12 Presidents Who Used Marijuana (in Honor of Presidents' Day)

This weekend is President's Day, which is usually a cause of celebration in the United States, but may not be as joyous this year. Still, our country has a rich history of incredible leaders who helped get the nation to where it is today. And a lot of those great leaders used marijuana.

Here are 12 presidents we know used marijuana.

1. Barack Obama

President Obama admitted to using marijuana, as well as cocaine, in his memoir Dreams from My Father. And considering some of the minor changes he made to enforcing cannabis laws in the final years of his presidency, he may be the most pro-marijuana president yet. (Although that's not saying much.)

2. George W. Bush

The younger Bush president was recorded unknowingly while admitting to use marijuana. He's also admitted to using cocaine and having a drinking problem during his younger days. However, Bush also said he didn't want people to know about his cannabis use because kids might use that as justification for their own use.

3. Bill Clinton

Clinton famously said that while he did try marijuana, he couldn't "didn't inhale." Although some of his classmates said that's mostly because he preferred using edibles.

4. John F. Kennedy

JFK used several substances throughout his life to deal with a back injury he sustained while serving during World War Two. A biography on the president claimed he used marijuana while in the White House to help deal with those injuries.

5. Franklin Pierce

Our 14th President Franklin Pierce lived in an era where marijuana was just another plant that no one thought too much about. While serving in the Mexican-American war, Pierce wrote in a letter that smoking marijuana was the only good thing about his time in combat.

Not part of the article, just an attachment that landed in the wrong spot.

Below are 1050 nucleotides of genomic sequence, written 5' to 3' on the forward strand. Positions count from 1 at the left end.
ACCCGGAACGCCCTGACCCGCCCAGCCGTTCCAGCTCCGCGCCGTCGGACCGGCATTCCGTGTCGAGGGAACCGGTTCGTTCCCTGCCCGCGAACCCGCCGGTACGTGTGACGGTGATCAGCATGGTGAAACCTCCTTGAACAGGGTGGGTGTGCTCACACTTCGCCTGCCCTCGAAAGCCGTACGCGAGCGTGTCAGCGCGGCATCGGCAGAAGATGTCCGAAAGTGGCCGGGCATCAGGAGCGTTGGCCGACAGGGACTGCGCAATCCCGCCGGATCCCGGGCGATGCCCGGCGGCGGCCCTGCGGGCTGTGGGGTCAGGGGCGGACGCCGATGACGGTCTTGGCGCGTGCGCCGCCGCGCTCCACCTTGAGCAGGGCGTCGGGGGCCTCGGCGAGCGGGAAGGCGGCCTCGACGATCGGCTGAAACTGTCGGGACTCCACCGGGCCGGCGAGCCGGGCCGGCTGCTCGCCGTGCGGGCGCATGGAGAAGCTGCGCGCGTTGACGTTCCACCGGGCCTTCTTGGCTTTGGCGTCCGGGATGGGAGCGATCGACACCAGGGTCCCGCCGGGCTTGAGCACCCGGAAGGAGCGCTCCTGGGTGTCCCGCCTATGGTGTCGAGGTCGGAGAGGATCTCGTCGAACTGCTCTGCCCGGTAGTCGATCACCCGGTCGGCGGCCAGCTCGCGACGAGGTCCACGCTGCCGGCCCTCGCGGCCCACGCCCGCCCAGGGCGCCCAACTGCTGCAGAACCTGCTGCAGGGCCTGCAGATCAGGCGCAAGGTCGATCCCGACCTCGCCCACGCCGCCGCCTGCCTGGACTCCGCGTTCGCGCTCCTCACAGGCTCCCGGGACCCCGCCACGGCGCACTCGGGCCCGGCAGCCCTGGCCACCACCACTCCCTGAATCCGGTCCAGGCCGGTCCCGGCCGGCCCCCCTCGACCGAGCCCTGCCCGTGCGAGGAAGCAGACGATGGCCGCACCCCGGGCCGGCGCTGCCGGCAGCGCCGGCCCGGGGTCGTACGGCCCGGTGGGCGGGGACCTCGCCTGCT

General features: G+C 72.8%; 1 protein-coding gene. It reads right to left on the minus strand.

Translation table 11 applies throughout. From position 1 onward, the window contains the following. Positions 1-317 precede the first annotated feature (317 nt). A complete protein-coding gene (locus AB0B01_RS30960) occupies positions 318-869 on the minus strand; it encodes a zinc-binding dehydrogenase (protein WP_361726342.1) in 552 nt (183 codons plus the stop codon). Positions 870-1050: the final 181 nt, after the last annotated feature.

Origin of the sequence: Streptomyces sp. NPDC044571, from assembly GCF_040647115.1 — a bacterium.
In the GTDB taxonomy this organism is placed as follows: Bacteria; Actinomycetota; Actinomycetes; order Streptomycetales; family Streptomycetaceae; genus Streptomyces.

6 and 7. Zachary Taylor and Andrew Jackson

While there isn't much documented proof, it's been argued by historians that Taylor and Jackson both smoked marijuana alongside their troops during their time in the military.

8. James Monroe

Before serving as our fifth president, Monroe served as ambassador to France, where he openly smoked hashish. He supposedly continue doing so all the way until his death.

9. James Madison

Madison once said that hemp inspired him to write our nation's Constitution. While some have argued that Madison was simply referring to the industrial version of the plant grown by American colonists, others claim he may have used the drug for a little "creativity" while writing the document.

10. Thomas Jefferson

Technically, there isn't any documented proof that Jefferson used marijuana. However, we do know he was a hemp farmer and historians have suggested he did grow his own personal stash of the plant. What on earth could he have been using it for?

11. John Adams

Adams was perhaps the first marijuana advocate in America. In a newspaper editorial, he wrote, "We shall by and by want a world of Hemp more for our own [consumption]."

12. George Washington

Yes, our nation's father has a history with marijuana. Like Jefferson, Washington was also a known hemp farmer. In a letter he wrote, “Began to separate the male from female plants rather too late…Pulling up the (male) hemp. Was too late for the blossom hemp by three weeks or a month.” Many have interpreted this letter as meaning he was trying to cultivate the female plants to have a higher THC content.

(h/t French Toast for information)


After leaving the Republican Party in protest over the GOP's refusal to impeach President Donald Trump, Congressman Justin Amash (I-MI) is trying to shake up the status quo again by filing a bill that would end federal cannabis prohibition in America. Amash's new bill bears a striking resemblance to the STATES Act, which was introduced to Congress last year by Senators Cory Gardner (R-CO) and Elizabeth Warren (D-MA). However, there is at least one key difference between the two bills.

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